In just a few months, the new James Webb Space Telescope has identified many new young galaxies, including one that existed only 350 million years after the Big Bang.
The very first galaxies may have formed earlier than astronomers previously thought, according to early observations of the new James Webb Space Telescopewhich in just a few months has already shaken up scientific understanding of the cosmos. “Somehow the Universe managed to form galaxies faster and earlier than we thought”, said at a press conference Thursday Tommaso Treu, professor of astronomy at UCLA University. One of the main missions of the James Webb telescope, which is in its fifth month of observations, is to study the first galaxies formed after the Big Bang, which occurred 13.8 billion years ago.
Based on the cosmological models developed, scientists believed that “it would take time” to find them, said astrophysicist Jeyhan Kartaltepe. However, in just a few months, James Webb has already identified many new young galaxies, including one that existed only 350 million years after the Big Bang – 50 million years less than the previous record. observed. “It’s a surprise that there are so many that have formed so early”, commented Jeyhan Kartaltepe. Besides their number, one thing stunned scientists: their high luminosity.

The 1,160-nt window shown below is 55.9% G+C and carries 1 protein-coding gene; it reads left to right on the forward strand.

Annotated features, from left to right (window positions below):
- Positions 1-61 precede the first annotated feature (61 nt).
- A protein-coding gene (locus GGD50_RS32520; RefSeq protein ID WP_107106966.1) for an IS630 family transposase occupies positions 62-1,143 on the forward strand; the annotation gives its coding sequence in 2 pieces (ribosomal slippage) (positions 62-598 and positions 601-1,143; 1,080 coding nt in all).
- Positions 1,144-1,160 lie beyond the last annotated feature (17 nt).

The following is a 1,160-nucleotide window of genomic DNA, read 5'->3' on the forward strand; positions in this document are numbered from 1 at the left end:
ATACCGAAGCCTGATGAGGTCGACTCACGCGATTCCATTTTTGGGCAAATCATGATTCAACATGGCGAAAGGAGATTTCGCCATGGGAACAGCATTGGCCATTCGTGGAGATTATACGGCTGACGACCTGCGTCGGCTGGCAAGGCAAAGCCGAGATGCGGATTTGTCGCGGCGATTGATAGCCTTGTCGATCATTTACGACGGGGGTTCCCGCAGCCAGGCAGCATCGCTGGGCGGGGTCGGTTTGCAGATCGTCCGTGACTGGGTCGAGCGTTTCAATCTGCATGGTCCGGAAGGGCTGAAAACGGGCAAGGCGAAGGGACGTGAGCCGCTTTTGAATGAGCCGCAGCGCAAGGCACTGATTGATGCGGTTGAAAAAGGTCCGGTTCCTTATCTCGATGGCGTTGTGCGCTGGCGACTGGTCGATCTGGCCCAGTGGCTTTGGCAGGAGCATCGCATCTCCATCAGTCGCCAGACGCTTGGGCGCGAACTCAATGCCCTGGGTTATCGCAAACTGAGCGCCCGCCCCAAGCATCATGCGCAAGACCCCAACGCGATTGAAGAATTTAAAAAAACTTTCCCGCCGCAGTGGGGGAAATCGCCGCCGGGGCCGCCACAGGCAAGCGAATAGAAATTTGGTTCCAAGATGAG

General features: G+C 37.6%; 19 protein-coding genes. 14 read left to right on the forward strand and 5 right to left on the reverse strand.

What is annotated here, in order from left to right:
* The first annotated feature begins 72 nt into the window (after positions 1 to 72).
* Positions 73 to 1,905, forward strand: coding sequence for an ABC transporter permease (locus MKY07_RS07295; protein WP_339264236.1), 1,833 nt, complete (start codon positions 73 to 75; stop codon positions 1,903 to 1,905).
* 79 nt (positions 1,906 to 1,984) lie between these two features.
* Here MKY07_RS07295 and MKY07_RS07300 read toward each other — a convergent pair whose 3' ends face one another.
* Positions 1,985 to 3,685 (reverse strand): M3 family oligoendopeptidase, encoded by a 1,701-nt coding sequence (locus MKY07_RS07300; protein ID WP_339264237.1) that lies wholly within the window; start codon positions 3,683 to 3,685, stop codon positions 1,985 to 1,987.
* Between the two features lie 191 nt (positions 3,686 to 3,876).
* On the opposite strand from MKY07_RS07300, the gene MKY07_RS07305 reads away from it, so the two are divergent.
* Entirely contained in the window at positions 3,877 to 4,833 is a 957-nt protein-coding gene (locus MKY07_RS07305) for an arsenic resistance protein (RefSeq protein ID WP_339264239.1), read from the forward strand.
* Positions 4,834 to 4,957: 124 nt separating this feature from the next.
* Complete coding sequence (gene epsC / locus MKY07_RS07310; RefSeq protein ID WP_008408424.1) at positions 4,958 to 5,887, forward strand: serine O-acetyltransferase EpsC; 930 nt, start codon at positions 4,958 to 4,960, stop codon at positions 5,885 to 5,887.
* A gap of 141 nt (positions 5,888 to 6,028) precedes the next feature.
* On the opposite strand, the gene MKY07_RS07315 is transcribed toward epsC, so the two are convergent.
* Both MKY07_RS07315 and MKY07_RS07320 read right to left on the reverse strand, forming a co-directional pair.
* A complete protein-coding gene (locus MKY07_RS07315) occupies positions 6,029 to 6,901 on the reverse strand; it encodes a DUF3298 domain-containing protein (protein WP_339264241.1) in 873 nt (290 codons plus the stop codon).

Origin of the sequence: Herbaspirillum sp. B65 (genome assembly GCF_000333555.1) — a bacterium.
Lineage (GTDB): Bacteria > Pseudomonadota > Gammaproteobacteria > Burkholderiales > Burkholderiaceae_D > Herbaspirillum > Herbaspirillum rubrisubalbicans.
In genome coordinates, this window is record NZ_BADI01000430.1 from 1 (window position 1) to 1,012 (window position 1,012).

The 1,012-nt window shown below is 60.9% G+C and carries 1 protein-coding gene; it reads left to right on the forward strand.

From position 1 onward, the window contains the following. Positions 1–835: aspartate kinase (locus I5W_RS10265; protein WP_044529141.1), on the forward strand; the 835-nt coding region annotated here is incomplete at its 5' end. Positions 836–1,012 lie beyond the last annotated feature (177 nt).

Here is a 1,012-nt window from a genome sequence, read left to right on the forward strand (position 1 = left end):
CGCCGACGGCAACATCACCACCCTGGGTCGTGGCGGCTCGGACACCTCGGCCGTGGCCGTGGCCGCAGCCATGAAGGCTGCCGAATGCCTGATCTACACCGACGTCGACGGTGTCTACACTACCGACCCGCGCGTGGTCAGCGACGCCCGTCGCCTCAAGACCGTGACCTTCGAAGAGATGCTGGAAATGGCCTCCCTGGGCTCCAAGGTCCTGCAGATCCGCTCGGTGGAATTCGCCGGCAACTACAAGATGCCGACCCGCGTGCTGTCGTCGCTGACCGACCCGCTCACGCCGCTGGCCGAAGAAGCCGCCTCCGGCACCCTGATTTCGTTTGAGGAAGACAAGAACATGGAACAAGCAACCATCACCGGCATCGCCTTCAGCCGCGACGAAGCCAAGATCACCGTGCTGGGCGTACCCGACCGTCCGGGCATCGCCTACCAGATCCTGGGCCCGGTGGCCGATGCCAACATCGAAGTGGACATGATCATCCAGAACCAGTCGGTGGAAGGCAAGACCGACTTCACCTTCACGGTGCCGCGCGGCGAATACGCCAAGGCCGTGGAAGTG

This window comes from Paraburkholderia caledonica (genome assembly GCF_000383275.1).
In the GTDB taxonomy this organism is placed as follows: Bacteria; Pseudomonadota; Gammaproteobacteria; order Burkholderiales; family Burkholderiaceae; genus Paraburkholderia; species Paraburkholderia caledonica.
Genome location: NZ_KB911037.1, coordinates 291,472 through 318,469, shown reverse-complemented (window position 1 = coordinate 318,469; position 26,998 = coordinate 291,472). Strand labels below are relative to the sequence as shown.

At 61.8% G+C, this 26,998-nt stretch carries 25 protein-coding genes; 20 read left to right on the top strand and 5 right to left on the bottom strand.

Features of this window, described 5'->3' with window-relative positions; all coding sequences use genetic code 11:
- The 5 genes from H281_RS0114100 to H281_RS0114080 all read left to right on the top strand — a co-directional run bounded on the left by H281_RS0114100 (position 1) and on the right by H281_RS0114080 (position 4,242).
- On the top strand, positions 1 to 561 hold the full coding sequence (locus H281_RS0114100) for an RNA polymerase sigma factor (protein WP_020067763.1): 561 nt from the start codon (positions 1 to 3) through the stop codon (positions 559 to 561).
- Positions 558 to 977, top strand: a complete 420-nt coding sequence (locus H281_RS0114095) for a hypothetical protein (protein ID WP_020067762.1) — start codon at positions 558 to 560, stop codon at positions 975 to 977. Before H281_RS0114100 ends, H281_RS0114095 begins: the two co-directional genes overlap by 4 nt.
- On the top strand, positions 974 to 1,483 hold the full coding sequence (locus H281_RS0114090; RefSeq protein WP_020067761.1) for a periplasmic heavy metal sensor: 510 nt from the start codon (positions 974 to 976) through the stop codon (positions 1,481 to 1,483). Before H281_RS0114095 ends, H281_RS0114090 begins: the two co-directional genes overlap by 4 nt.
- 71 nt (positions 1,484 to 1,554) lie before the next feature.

“We immediately draw the conclusion that they are massive, and this raises a real enigma: how could they have formed so many stars in such a short time?”, summarized Garth Illingworth, of the University of California at Santa Cruz. To be able to do this, “these galaxies should have started to form perhaps only 100 million years after the Big Bang”he explained. “Nobody would have believed that the dark ages would have ended so soon”. An alternative hypothesis would be that these galaxies actually harbor so-called population III stars, very different from those we know. These very first stars, extraordinarily bright, have so far only been theorized, not observed.
The incredible capabilities of the James Webb telescope have also revealed the appearance of some of these galaxies. “Our team was struck to be able to measure the shape of these early galaxies”explained Erica Nelson, of the University of Colorado, quoted in a press release from NASA. “Their quiet, orderly disks challenge our understanding of how the first galaxies formed, in a chaotic young Universe.” The exact distance of these young galaxies – including the one that broke the record – will have to be confirmed in the future thanks to spectroscopic analyses, also carried out with James Webb. But anyway, thanks to this new observatory, “we are really well on the way to realizing this dream of understanding the galaxies of the first ages”marveled Garth Illingworth.